How obvious is it to adapt a Shakespeare play in the year of the 400th anniversary of his death? Possibly it suggested itself to be included in our repertoire because the play has something to tell us today, something that might be relevant to people nowadays?

When someone is offended, betrayed or deceived, they feel anger, rage, disappointment, bitterness, pain and revenge, even all at once. Most likely, everyone could extend the list, and perhaps everyone has a personal list deep inside, from tempests in a teapot to true tsunamis devastating the soul. 

If we take a closer look, the story of Prospero can suddenly appear at any point in our everyday lives. It may have happened to you that people who are close to you, even friends, questioned your values, labelled you, rejected you, thus excluding you from their worlds.



We explore our world based on The Tempest, Shakespeare’s last play, which sums up the essence of the happenings and characteristics of the soul. When you least expect it, it happens. Is the situation familiar?
Are we able to rise above our resentment, and truly let go of sin and the sinner, and see something more in life?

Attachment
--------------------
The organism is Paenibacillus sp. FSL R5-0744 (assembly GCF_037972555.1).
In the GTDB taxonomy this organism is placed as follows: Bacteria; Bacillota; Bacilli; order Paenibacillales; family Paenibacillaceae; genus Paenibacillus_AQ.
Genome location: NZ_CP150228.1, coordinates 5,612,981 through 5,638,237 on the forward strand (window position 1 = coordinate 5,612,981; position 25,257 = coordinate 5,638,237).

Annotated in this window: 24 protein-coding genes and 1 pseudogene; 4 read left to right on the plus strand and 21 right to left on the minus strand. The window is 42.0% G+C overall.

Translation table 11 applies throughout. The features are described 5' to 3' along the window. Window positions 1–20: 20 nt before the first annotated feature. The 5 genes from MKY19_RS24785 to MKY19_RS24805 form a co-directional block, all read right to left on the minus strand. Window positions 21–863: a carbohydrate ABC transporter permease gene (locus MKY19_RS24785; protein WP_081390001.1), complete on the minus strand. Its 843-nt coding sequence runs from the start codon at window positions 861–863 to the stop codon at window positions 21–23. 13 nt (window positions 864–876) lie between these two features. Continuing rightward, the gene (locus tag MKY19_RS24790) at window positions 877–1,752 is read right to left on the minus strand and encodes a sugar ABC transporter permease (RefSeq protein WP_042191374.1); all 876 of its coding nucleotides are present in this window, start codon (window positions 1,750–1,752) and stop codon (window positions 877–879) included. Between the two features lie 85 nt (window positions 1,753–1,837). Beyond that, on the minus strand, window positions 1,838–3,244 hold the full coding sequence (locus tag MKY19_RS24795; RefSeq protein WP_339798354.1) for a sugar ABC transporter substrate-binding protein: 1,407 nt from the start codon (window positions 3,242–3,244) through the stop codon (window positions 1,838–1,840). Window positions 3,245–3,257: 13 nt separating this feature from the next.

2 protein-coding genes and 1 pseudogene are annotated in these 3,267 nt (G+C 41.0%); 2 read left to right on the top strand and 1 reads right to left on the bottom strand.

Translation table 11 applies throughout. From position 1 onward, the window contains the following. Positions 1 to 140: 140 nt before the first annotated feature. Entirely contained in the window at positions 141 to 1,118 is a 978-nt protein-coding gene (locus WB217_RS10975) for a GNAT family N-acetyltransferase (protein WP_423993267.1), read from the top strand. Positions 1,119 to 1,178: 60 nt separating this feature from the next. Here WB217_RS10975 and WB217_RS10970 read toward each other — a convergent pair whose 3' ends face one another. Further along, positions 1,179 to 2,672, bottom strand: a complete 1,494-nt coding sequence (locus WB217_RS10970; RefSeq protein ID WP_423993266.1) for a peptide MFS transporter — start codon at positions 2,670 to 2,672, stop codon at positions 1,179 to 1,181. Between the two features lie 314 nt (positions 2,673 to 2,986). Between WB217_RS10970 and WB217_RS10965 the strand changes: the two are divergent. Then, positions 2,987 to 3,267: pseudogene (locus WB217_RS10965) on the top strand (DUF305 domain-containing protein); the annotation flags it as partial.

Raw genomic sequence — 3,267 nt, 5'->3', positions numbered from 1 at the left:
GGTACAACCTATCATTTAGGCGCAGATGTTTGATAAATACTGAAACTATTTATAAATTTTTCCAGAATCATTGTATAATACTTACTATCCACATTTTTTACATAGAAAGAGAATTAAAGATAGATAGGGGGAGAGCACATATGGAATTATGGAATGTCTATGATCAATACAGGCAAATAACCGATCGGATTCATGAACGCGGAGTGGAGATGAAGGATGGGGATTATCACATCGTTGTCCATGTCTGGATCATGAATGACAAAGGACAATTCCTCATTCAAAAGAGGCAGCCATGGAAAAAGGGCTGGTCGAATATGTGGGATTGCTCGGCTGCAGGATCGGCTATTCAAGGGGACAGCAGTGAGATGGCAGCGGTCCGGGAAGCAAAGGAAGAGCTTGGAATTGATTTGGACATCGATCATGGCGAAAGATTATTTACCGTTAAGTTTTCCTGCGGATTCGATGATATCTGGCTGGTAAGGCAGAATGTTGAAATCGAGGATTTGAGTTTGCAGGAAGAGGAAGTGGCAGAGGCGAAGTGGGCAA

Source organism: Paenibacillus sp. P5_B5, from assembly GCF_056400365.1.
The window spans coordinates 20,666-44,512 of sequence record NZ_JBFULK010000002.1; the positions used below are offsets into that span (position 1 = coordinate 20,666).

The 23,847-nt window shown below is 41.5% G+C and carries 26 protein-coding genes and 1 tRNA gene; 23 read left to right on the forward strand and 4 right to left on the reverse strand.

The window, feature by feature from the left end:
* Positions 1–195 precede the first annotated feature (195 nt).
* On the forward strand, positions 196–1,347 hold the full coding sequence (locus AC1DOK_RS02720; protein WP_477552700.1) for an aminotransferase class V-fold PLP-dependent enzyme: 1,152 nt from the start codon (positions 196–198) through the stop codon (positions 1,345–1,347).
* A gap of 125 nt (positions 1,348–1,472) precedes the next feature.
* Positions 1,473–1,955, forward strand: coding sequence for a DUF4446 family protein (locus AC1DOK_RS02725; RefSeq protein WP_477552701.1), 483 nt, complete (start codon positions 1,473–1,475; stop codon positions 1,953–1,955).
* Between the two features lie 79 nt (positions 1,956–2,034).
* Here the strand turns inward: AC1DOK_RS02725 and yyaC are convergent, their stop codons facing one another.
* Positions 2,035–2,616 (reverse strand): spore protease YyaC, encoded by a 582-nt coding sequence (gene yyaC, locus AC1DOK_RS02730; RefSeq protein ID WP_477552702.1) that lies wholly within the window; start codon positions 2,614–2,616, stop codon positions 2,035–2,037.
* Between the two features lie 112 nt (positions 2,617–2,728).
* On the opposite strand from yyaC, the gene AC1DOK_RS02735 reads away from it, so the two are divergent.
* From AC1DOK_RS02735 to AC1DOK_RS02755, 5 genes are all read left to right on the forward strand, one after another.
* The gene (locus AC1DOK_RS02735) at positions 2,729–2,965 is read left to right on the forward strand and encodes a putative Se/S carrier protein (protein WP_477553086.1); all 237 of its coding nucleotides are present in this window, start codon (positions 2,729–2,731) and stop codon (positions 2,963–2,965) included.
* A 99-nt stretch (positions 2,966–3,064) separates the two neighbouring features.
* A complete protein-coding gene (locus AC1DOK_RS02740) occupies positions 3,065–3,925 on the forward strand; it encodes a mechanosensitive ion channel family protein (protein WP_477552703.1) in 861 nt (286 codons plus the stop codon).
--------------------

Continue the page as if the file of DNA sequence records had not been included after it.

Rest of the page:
Our location is the Tempest Island, where the energies of the intellectual and the instinctive worlds collide to finally put an end to betrayal. However, Prospero does not only want to create order in his environment but also wants to take account of his inner world, addressing the transience of life. Beyond people’s instinctive and conscious struggles, he finds the path to hope in love, but it is not given to him by life, but to his daughter Miranda. Prospero, who built his own world in the solitude of the island, is ready to revaluate his decisions in order to pass on to the next generation a treasure that could help future generations to improve their environments and how they relate to other fellow human beings.


Prospero: János Bán
Dancers: Krisztina Szarvas, Anna Szilvássi (student dancer), Tamás Csizmadia, Ádám Frigy, Dániel Krizsán, Norbert Matkovics, Gergő Mészáros, Beatrix Radvánszki, Haruka Kobayashi, Andrea Nagy
Set design: Csaba Oroszy
Music: Attila Gergely, Edina Szirtes/Mókus
Dramaturg: Sári Oláh-Horváth
Consultant: Sándor Hegedűs
Choreography: Zsófia Nemes

Premiere: 20 December 2016.